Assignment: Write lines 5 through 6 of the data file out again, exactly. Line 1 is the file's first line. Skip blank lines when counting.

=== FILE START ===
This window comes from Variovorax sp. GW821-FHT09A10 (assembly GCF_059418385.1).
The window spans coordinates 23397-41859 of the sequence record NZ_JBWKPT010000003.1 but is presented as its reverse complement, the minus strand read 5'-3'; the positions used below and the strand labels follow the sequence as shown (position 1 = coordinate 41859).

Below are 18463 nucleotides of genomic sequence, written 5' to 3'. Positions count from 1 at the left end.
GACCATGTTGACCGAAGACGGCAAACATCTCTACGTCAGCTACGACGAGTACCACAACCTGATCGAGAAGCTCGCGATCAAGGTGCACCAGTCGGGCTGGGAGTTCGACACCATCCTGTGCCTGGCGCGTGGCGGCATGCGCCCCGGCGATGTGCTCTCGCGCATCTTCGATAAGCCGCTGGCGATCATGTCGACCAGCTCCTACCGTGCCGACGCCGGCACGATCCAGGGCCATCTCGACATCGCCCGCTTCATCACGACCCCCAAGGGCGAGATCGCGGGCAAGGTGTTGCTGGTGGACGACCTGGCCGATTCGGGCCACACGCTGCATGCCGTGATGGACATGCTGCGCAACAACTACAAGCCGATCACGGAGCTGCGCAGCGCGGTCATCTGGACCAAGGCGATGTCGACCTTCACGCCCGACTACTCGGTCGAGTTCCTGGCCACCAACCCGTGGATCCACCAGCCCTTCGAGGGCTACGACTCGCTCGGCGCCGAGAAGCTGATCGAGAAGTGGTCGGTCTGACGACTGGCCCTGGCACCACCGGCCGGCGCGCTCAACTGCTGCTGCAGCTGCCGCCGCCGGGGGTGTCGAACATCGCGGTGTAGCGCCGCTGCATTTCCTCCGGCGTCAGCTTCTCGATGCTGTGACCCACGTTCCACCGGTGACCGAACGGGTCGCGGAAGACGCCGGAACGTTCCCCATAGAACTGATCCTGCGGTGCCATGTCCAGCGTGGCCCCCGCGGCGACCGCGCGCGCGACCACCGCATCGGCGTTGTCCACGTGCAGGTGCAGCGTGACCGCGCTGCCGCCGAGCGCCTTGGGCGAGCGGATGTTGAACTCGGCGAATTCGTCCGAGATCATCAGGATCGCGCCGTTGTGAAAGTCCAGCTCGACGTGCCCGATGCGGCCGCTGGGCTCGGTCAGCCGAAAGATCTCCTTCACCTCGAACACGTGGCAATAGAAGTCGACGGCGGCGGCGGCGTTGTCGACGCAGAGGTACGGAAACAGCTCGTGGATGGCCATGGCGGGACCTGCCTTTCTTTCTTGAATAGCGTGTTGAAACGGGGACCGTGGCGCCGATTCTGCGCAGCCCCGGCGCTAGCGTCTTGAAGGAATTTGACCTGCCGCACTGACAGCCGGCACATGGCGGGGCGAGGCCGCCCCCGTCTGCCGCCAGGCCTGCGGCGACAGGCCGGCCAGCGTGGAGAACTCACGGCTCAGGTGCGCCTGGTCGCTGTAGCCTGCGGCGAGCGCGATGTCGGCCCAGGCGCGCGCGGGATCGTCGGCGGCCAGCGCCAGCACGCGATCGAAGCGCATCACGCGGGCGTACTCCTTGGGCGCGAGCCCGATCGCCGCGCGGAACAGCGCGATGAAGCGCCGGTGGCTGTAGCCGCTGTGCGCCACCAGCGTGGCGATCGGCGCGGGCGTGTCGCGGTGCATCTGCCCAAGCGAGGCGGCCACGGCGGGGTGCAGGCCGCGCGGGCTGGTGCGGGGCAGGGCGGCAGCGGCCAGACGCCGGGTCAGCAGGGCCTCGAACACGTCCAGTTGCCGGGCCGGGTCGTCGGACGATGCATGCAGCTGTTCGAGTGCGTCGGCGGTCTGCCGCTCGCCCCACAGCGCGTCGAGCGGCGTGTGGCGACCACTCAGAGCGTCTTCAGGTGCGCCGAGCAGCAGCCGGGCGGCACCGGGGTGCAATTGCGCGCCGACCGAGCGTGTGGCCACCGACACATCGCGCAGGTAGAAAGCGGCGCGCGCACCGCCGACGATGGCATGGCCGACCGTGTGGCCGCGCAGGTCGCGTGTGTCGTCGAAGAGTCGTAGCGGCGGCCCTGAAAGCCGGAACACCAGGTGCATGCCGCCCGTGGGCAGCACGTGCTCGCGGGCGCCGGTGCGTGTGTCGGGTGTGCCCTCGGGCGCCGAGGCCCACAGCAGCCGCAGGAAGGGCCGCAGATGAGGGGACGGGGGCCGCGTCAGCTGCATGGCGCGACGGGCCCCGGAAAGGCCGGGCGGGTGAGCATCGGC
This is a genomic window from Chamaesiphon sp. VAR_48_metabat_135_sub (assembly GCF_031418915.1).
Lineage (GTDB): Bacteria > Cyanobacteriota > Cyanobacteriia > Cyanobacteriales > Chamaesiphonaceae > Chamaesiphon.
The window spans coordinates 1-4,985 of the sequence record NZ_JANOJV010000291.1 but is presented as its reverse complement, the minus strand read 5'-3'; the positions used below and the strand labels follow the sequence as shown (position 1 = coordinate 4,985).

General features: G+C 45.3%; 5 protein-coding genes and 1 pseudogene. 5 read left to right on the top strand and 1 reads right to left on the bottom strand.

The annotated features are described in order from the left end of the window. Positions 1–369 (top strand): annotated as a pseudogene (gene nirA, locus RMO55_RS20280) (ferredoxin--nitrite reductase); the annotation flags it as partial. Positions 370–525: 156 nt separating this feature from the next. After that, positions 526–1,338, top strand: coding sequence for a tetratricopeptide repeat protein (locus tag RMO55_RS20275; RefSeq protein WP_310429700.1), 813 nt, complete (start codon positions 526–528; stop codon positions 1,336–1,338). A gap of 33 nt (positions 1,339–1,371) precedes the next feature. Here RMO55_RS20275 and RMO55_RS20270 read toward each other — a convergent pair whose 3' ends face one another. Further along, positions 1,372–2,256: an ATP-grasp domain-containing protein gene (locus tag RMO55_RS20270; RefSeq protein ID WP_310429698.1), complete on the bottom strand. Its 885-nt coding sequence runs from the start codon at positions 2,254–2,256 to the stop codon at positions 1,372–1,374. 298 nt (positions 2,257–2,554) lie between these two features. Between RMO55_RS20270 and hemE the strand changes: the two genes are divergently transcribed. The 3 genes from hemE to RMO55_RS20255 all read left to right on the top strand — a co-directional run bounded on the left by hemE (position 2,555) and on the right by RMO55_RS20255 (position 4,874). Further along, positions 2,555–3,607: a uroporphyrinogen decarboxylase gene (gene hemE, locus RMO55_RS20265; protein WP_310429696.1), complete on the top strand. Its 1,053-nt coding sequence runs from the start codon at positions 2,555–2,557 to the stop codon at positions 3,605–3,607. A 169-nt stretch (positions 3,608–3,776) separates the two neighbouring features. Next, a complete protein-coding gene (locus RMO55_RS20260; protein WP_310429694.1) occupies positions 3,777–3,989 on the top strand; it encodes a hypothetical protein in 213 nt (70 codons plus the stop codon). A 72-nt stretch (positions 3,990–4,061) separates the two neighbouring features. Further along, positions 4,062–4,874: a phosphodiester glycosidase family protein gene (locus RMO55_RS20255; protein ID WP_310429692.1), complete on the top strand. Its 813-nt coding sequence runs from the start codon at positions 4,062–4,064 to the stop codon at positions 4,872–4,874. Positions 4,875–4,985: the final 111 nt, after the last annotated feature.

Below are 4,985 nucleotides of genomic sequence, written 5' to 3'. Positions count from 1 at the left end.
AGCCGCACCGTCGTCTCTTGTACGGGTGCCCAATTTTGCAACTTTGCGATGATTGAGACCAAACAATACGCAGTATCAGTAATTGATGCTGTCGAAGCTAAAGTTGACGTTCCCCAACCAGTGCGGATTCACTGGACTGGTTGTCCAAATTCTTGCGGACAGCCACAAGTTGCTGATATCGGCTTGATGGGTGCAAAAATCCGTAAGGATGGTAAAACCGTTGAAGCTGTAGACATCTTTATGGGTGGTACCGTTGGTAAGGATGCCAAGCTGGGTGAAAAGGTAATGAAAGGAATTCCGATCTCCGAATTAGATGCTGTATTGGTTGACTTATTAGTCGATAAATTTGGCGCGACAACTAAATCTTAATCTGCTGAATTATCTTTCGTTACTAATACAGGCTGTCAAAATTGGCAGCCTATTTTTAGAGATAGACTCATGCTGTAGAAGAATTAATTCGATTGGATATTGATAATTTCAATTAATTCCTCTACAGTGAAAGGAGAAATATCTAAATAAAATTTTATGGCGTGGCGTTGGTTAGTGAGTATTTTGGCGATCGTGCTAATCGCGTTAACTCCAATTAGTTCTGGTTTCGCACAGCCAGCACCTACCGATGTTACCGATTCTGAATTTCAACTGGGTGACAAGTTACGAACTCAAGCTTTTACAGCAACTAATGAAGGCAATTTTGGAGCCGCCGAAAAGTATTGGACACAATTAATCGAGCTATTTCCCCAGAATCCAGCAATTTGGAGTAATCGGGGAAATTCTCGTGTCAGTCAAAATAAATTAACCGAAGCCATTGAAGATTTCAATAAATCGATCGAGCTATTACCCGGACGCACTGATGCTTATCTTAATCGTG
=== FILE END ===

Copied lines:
This is a genomic window from Chamaesiphon sp. VAR_48_metabat_135_sub (assembly GCF_031418915.1).
Lineage (GTDB): Bacteria > Cyanobacteriota > Cyanobacteriia > Cyanobacteriales > Chamaesiphonaceae > Chamaesiphon.